CHARLOTTE, NC — At the end of a winding dirt road, past gnarled oaks and a small but mighty herd of cattle, lies a long, red-roofed barn, the permanent home of North Carolina’s newest Thanksgiving celebrity.
Chocolate and Chip, the two North Carolina-raised turkeys pardoned by President Joe Biden this week, landed in their forever home at the NC state’s Talley Turkey Education Unit on Wednesday.
After escaping the annual festival slaughter, the “Wingmates” will spend their days under the care of students and staff at the NC State School of Agricultural Sciences.
Peter Ferket, interim director of the department of poultry science, said he’s thrilled to be bringing attention to North Carolina this Thanksgiving season. The turkeys were both raised in Monroe by National Turkey Federation Chairman Ronnie Parker at Circle S Ranch.
In addition to Chocolate and Chip, North Carolina is also part of the official Christmas celebrations in Washington, DC. A North Carolina Christmas tree was welcomed at the US Capitol last week before the President and First Lady visited Cherry Point ahead of the holidays.
“North Carolina really deserves a national spotlight,” Ferket said with a smile.
At the White House pardon ceremony Monday, Biden told the crowd that Chocolate weighed 46 pounds and Chip weighed 47 pounds.
While the two turkeys are of comparable weight, Chocolate’s abundance of feathers towers over the enclosure, while Chip has a more subtle plumage.
As Chip’s name suggests, he has a single triangular brown feather protruding on his chest that resembles a chocolate chip.
Both Chocolate and Chip are male, but in situations where two males live in close proximity to each other, one becomes the dominant alpha-like character. For this duo, Chocolate is the dominant character, causing him to naturally puff out with pride.
Chocolate also revealed he wasn’t afraid of the media cameras, who attended the celebration to welcome him and Chip back to the state. Hungry for attention, he paced around his pen, eager to show off his tail feathers while Chip hovered nearby, hungry for the occasional close-up.
Whenever Chocolate felt Chip was attracting too much attention, he’d let photographers know and snuggled until all eyes were on him.
The feathered and fidgety duo settled into their new enclosures, their vibrant red tresses wiggling with every step, a stark contrast to their ice-pale faces.
Flies buzzed about the room, but were often drowned out by the sound of people’s protective plastic boots crackling with every step, a university precaution for the health of the birds.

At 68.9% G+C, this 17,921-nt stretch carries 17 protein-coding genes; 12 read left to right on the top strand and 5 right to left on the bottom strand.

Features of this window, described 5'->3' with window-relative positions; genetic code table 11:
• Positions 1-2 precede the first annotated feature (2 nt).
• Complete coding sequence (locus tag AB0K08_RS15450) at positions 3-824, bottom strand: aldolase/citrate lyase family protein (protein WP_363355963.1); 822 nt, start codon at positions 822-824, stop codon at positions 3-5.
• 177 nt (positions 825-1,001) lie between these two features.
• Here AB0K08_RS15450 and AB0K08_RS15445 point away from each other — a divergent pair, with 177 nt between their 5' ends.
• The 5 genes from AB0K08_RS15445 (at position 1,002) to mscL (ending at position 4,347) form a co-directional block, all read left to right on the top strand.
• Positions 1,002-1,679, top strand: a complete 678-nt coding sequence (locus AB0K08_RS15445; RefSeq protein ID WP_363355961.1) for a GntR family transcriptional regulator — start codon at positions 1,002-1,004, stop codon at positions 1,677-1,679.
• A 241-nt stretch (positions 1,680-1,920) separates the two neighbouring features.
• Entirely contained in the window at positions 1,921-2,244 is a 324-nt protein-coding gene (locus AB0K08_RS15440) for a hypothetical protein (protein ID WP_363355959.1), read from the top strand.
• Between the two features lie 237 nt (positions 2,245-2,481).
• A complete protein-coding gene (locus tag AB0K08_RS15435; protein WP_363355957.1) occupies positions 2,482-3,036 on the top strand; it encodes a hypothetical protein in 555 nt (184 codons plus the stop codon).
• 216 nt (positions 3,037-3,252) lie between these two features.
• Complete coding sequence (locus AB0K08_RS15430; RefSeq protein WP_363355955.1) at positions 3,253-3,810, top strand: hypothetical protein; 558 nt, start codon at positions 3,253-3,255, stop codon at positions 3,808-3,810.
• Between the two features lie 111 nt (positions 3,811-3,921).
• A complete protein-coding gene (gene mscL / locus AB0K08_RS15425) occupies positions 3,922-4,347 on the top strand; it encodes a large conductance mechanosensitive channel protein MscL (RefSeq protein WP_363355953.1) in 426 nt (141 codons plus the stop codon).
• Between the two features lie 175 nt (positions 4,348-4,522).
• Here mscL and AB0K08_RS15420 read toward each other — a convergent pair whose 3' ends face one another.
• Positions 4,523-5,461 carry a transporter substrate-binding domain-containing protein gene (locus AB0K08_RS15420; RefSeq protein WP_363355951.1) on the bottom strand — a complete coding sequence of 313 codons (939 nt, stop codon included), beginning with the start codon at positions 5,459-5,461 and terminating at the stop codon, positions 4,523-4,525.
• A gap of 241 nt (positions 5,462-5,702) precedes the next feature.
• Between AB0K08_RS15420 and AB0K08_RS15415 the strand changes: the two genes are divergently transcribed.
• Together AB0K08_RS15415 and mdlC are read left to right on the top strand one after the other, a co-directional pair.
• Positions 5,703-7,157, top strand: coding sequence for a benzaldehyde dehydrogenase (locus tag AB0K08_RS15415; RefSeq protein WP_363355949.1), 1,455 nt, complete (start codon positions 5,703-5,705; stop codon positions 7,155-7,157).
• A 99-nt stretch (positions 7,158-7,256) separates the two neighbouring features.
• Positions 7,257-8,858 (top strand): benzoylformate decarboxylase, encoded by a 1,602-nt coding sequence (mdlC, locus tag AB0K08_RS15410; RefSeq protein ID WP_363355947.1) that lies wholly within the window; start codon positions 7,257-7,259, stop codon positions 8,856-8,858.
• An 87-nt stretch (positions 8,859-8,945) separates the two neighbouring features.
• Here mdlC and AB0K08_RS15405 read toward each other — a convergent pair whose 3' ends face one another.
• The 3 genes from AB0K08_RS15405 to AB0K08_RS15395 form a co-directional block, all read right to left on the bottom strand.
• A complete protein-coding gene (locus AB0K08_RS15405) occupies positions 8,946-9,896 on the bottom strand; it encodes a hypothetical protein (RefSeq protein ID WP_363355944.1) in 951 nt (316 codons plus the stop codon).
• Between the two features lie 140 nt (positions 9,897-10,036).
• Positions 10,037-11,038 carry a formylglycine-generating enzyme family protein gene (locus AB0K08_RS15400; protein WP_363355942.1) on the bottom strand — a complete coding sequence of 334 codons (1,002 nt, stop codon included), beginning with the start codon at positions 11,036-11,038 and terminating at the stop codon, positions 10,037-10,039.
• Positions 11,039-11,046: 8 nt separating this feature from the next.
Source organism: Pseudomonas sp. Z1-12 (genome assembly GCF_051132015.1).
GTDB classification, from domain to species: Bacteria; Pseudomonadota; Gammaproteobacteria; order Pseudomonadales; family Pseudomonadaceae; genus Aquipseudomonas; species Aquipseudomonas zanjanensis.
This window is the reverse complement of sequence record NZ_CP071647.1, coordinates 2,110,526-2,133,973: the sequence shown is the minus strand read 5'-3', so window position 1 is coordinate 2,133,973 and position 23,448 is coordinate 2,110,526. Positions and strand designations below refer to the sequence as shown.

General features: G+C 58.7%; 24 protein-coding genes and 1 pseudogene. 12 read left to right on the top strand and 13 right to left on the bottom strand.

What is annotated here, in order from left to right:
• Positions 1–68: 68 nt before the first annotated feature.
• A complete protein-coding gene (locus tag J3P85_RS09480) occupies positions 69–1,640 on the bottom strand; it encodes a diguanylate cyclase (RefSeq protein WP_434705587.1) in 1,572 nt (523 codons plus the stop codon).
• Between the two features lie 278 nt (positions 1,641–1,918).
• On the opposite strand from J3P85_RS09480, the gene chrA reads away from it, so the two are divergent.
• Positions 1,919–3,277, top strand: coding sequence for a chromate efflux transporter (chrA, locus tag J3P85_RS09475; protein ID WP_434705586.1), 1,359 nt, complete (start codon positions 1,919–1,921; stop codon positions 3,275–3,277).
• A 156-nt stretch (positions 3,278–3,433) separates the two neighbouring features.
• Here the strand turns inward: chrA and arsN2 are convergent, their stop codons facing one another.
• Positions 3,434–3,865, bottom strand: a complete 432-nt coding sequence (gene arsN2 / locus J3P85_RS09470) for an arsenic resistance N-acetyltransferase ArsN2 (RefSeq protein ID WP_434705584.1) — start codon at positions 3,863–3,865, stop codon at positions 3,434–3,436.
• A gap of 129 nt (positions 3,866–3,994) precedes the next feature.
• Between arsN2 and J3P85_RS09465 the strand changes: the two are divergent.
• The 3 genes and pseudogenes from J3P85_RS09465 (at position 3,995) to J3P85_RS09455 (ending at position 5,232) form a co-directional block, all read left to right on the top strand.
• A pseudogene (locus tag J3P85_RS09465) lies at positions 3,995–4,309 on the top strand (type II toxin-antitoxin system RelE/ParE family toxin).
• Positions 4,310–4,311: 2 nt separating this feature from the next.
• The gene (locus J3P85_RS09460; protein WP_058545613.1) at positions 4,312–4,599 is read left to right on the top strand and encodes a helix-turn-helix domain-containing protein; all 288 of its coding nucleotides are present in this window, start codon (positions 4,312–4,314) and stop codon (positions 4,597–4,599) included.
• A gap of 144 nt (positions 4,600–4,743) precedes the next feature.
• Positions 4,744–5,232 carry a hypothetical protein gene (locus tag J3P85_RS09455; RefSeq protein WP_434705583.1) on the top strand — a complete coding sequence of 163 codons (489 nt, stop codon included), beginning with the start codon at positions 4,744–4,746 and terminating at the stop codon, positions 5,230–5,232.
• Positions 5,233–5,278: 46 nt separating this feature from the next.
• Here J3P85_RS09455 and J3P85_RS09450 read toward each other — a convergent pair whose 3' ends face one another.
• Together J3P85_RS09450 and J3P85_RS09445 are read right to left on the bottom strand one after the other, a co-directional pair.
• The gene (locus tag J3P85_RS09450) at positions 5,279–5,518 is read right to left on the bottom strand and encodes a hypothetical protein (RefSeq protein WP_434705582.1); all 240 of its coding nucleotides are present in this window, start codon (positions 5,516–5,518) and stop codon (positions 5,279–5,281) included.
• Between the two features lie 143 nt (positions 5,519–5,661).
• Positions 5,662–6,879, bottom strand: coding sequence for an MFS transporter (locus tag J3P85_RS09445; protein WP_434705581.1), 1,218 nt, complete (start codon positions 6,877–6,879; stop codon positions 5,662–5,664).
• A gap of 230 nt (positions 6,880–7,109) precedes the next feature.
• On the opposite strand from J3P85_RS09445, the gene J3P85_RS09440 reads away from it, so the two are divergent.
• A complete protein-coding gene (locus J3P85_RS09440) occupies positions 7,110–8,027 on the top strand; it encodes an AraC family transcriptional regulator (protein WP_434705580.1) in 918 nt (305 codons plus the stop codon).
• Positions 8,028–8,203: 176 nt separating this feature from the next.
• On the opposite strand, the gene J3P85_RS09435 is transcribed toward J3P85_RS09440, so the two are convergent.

“Why NC State?” Agricultural Sciences School Dean John Dole asked the crowd.
Simply put, Dole said, NC State has an extensive and serious farming program. Across all aspects of farming, Dole boasted that NC State employs more than 2,000 people and has “comprehensive programs for turkeys, chickens and eggs.”
“We are excited about this opportunity to train students,” said Dole.
NC State is also a suitable home for the flightless couple, as the university produces a third of all poultry students in the United States, Dole said.
As a result of the high level of training, Dole said these turkeys will live a life of luxury for their remaining days.
Both turkeys live in an indoor pen filled with sawdust, feed and water and are cared for daily by the staff.
Parker, the owner of Circle S Ranch who has been raising Chocolate and Chip since its inception, said he was honored to be invited to the White House for the annual event.
For the past six weeks, Parker has been teaching the turkeys to sit quietly on a table and preparing them for the presidential pardon ceremony.
“The turkeys behaved very well,” Parker said.
As Chocolate took his seat on the pardon table, Parked said the bird was “as happy as it could be.”
Happy in their new home, Chocolate and Chip will live out their lives helping educate the next generation of poultry farmers in NC state.
“This is the farm of the future,” said Dole. “Chocolate and Chip will come here and help educate our students about the importance of farming.
“They are certainly great ambassadors for our university.”